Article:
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Knowledge Exchange, Matching, and Agglomeration

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  • Marcus Berliant
  • Robert R Reed
  • Ping Wang

Abstract

Despite wide recognition of their significant role in explaining sustained growth and economic development, uncompensated knowledge spillovers have not yet been fully modeled with a microeconomic foundation. This paper illustrates the exchange of knowledge as well as its consequences for agglomerative activity in a general-equilibrium search-theoretic framework. Agents, possessing differentiated types of knowledge, search for partners to exchange ideas in order to improve production efficacy. When individuals’ types of knowledge are too diverse, a match is less likely to generate significant innovations. We demonstrate that the extent of agglomeration has significant implications for the patterns of information flows in economies. By simultaneously determining the patterns of knowledge exchange and the population agglomeration of an economy, we identify additional channels for interaction between agglomerative activity and knowledge exchange. The main implications of the model are a negative correlation between city population and diversity of knowledge exchange and a positive correlation between city population and per capita knowledge or patent output. Contrary to previous work in urban economics and growth theory, it is possible that a decentralized equilibrium is under-populated or over-populated and under-selective or over-selective in knowledge exchange, compared to the social optimum. By allowing for perpetual knowledge accumulation, we find that population agglomeration is generally accompanied by higher growth. The main findings remain qualitatively unchanged even if we allow individual knowledge types to change over time, though the creation of new types of knowledge may result in multiple equilibria.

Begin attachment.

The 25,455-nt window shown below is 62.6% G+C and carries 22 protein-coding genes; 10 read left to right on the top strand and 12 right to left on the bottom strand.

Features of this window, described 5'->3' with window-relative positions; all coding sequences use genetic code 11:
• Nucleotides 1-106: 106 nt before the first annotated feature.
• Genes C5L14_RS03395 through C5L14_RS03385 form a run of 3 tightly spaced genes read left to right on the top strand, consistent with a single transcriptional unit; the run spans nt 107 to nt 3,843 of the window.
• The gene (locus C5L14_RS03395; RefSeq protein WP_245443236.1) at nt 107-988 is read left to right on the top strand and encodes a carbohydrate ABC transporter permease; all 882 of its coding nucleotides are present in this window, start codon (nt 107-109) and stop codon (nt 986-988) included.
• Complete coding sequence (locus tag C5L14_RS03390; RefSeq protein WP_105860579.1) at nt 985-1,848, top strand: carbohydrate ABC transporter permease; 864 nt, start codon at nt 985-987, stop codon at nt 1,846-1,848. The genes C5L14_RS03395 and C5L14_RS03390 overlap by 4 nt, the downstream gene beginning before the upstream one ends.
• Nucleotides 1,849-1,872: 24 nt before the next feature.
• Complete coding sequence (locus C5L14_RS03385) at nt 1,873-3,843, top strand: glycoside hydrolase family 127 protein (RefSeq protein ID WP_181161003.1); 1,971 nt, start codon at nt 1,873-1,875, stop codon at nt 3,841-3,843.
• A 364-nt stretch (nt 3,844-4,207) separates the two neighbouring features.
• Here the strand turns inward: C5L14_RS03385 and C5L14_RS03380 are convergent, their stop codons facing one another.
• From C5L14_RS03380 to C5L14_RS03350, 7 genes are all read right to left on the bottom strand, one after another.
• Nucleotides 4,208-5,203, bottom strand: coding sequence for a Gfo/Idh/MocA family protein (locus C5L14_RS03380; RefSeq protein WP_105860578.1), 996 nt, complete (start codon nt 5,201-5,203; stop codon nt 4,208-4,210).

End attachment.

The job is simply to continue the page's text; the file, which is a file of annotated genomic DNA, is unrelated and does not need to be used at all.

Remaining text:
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Paper provided by UCLA Department of Economics in its series Levine's Bibliography with number 666156000000000395.

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Date of creation: 26 Nov 2003
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Handle: RePEc:cla:levrem:666156000000000395

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